It was evident when Japan refused to join Regional Comprehensive Economic Partnership (RCEP) without India that the relations between the two nations are moving towards special strategic and global partnership. India and Japan have now instituted 2+2 dialogue to increase the level of cooperation and interaction in the fields of international trade, defence, space and cyber. The focus of 2+2 dialogue is to strengthen defence and security cooperation between both the nations. India requires a strategic partner to pursue India’s ‘Act East Policy’ and similarly Japan also needs a partner for ‘Free and Open Indo-Pacific Vision’.
But the larger question is that relationship is developed on the basis of economic and strategic viability. Therefore, what is that India can offer to Japan to further consolidate the bilateral relations? Japan would be looking at the Indian markets, future infrastructure development projects and security cooperation to hedge against the expansionist policies of China. India at this stage can offer space assets, cooperation to deal with cyber and information war of China and joint military training. Religious and adventure tourism is another area that India can exploit to attract Japanese tourists. However, bilateral economic relations between India and Japan are loaded in favour of Japan in the absence of lack of R&D and development of niche technologies by India. At max India can export textile and food grains but certainly cannot compete with Japan in technology driven bilateral trade.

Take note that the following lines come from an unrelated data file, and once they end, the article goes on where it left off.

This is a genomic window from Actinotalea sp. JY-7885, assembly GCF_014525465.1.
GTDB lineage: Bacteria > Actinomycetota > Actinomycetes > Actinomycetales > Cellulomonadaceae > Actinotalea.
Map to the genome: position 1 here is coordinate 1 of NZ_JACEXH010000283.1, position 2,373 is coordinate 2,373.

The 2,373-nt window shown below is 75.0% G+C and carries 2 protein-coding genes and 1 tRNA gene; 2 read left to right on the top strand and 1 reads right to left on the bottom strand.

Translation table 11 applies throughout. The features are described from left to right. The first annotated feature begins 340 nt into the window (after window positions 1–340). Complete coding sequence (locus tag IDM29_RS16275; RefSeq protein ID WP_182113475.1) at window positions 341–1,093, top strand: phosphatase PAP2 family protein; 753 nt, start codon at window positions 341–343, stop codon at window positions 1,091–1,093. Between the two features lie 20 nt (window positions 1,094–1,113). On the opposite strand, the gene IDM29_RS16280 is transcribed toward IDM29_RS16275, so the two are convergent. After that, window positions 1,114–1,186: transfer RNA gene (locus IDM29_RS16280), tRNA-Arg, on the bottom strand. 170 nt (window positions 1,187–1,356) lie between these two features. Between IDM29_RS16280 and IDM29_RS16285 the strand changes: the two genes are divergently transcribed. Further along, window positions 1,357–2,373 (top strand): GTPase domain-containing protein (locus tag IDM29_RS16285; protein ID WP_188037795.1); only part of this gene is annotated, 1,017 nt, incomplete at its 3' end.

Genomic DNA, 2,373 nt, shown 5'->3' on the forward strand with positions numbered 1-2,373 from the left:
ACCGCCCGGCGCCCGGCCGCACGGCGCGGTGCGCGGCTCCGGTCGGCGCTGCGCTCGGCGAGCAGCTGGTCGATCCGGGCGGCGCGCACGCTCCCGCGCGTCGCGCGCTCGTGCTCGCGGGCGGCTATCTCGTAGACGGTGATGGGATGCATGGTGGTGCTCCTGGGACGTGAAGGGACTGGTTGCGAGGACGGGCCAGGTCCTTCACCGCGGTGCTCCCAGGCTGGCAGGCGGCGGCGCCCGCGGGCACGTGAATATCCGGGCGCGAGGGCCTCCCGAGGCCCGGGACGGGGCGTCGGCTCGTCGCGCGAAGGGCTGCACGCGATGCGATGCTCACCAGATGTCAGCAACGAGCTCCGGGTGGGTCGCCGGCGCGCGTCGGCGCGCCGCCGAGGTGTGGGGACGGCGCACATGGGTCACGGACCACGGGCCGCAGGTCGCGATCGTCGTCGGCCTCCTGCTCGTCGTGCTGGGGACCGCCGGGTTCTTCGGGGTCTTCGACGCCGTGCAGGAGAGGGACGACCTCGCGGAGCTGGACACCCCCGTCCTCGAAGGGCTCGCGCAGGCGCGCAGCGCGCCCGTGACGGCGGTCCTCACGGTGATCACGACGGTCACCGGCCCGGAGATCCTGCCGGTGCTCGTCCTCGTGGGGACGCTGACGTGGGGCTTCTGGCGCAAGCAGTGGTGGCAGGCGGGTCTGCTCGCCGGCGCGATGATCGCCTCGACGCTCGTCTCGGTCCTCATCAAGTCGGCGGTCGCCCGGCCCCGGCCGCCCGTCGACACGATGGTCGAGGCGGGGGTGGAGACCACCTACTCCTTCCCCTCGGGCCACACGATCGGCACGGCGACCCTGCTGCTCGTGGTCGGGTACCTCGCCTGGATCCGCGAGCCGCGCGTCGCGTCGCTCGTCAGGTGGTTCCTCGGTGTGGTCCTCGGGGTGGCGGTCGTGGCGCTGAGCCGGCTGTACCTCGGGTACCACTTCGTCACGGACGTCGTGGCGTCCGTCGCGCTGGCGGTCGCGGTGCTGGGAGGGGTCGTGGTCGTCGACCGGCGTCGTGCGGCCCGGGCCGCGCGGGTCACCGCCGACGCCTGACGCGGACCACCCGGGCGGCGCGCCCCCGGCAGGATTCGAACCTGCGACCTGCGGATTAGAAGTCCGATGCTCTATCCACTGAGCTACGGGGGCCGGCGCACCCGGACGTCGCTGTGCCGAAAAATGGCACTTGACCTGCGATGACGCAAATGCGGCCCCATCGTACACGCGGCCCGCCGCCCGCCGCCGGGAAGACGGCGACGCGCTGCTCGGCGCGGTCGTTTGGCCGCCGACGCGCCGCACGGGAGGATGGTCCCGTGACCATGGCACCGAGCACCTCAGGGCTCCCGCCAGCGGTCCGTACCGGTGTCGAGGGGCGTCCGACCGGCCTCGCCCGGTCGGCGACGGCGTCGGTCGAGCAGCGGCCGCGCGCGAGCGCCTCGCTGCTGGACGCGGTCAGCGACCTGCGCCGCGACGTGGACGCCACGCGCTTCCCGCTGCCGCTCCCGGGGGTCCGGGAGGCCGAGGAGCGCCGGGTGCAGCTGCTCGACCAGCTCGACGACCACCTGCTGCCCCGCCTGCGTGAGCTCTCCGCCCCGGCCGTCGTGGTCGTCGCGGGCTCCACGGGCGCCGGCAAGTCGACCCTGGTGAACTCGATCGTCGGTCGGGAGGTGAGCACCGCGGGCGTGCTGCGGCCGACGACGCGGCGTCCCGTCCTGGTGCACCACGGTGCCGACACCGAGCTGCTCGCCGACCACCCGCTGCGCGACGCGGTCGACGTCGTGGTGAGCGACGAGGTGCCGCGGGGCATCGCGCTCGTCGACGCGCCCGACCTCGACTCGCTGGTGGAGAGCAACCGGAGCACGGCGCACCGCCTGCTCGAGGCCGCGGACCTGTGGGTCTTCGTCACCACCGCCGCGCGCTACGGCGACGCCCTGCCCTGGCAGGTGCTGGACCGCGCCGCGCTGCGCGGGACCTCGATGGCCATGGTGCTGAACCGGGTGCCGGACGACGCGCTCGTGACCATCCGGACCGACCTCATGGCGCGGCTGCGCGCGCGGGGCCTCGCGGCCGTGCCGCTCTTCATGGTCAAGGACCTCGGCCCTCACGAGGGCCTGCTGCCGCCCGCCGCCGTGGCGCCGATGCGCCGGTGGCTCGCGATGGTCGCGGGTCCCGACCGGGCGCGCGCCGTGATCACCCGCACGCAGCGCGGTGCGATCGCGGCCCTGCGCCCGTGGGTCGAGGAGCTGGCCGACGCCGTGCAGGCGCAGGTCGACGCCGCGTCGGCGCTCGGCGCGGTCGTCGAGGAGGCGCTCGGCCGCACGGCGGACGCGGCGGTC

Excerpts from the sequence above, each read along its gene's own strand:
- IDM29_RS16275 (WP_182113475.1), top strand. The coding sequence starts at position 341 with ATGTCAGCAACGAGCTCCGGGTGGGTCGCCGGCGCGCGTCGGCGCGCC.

There are two lessons for India that must be examined. First, no bilateral or multilateral cooperative agreement will benefit India, if India continues to be net technology import partner. Unless India creates capabilities and develop niche technologies, all bilateral and multilateral agreements will only lead to weakening of domestic industries and create more unemployment. Secondly, strategic partnership will also get impetus if India has technological wherewithal to be a co-equal. Technological gaps can be bridged collectively but leaning completely on a strategic partner is vulnerability. Therefore, India needs to identify technologies and field of expertise to be coequal rather than subordinate partner that could become a strategic burden. Enduring relationship cannot be developed on the basis of cultural and historical relationship. Modern bilateral relations should be based on give and take economically and strategically.